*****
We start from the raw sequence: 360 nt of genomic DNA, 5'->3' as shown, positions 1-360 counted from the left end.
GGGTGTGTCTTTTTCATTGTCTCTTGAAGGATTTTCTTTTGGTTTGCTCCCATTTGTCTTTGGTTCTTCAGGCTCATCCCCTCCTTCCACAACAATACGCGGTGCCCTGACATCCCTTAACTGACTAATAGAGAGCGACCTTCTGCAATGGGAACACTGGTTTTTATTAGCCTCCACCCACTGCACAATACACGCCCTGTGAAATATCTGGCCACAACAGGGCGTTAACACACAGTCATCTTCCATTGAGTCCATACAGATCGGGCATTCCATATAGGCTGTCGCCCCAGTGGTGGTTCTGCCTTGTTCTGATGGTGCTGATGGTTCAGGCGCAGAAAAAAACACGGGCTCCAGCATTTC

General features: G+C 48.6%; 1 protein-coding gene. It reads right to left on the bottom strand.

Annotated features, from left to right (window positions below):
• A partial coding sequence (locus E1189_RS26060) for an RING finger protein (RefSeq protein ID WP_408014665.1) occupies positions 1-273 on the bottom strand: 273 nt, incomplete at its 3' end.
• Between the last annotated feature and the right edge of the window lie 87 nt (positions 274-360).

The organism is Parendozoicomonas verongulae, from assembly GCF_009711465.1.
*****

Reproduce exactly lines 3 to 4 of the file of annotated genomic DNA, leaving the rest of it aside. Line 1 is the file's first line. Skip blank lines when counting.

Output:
General features: G+C 48.6%; 1 protein-coding gene. It reads right to left on the bottom strand.

Annotated features, from left to right (window positions below):